Telling their own stories
Playing and retired Australian cricketers are publishing their autobiographies almost as fast as the current wickets are falling: Shane Warne, Steve and Mark Waugh are all in print – while Max (Tangles) Walker prefers the humour of How To Hypnotize Chooks and others. Brett Lee, David Boon and Alan Border have all made their contributions to the printed history of how Australian cricket has enjoyed a glorious period for the past twenty years. In my view, no one has more right than the great Adam Gilchrist.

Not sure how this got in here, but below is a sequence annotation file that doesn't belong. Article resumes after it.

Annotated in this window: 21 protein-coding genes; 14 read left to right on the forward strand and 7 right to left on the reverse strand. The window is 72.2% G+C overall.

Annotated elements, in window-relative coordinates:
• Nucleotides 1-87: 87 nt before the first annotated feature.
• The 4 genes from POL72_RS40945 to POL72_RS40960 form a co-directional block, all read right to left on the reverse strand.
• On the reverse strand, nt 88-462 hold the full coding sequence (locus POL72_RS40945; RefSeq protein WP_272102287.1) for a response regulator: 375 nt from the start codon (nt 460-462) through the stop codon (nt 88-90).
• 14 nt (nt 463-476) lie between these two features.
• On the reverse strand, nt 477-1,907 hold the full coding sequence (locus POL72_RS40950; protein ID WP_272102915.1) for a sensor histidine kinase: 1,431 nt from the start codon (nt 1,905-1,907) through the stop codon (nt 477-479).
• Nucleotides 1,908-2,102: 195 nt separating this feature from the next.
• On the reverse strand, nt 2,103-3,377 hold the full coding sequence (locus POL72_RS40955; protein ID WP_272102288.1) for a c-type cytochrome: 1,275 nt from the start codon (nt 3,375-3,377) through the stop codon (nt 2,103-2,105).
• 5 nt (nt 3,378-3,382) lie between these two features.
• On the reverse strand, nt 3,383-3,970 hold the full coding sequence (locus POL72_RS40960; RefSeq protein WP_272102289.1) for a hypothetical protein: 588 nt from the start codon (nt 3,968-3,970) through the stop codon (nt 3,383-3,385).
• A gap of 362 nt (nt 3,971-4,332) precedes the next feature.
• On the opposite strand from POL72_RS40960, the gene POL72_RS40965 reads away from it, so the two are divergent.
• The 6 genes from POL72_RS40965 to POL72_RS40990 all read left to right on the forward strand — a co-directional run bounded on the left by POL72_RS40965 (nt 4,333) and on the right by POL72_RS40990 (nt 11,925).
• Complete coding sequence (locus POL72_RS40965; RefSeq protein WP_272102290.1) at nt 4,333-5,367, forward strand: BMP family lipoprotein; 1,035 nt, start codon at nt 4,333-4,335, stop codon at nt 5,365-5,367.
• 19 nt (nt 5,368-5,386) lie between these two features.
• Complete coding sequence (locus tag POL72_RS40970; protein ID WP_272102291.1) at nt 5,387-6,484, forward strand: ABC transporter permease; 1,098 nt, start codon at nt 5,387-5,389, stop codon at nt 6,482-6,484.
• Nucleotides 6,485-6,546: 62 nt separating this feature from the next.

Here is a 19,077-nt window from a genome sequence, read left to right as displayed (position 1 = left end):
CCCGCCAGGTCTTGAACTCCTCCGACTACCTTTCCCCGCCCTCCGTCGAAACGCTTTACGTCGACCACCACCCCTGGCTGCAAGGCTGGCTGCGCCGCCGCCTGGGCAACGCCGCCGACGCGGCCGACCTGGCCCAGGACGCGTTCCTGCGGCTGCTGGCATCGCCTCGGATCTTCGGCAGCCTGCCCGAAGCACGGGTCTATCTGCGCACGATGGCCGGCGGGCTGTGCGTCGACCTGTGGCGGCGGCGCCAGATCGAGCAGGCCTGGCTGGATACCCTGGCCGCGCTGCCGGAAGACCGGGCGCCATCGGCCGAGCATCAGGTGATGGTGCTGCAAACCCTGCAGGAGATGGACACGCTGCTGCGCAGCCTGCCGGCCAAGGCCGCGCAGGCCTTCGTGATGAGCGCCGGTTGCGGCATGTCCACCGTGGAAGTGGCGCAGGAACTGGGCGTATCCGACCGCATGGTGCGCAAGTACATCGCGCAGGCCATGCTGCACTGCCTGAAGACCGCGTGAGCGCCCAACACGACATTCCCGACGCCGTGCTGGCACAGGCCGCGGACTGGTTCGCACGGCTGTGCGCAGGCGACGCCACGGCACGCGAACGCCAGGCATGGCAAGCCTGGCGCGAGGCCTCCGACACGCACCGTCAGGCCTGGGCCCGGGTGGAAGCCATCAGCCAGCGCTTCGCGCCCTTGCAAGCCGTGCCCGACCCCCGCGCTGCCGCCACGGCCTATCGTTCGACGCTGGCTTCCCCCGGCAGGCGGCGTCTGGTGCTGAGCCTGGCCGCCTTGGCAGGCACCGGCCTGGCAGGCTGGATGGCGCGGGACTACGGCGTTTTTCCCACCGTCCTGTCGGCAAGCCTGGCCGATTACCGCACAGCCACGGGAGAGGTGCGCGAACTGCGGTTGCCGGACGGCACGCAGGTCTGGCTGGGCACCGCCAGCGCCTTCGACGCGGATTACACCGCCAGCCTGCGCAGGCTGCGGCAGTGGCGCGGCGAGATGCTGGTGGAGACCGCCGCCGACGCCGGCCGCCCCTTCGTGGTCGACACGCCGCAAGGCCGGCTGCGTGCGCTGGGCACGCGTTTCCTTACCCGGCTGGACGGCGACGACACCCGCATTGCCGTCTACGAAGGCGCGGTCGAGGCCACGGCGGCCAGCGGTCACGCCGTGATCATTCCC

Sir Garfield (Garry Sobers) tells in his autobiography how Dennis Lillee got him out, in the first innings, for a duck in Perth (b Lillee, c I Chappell) and again, in the first innings, in Melbourne (b Lillee c Stackpole). His revenge came in Melbourne when Sobers bowled Lillee a bouncer that caught him off guard and the next ball the Aussie dropped the easiest of catches into the hand of the captain, Tony Grieg. To rub salt into Lillee’s wounded pride, in the second innings Sobers cut Lillee to ribbons in that New Year test of 1972. He scored 254 and Sir Donald Bradman said it was the best innings of cricket he had ever seen on Australian soil. Finally, Sobers was b Chappell, c Walters to end his innings. You can win your own copy of this book, in our competition.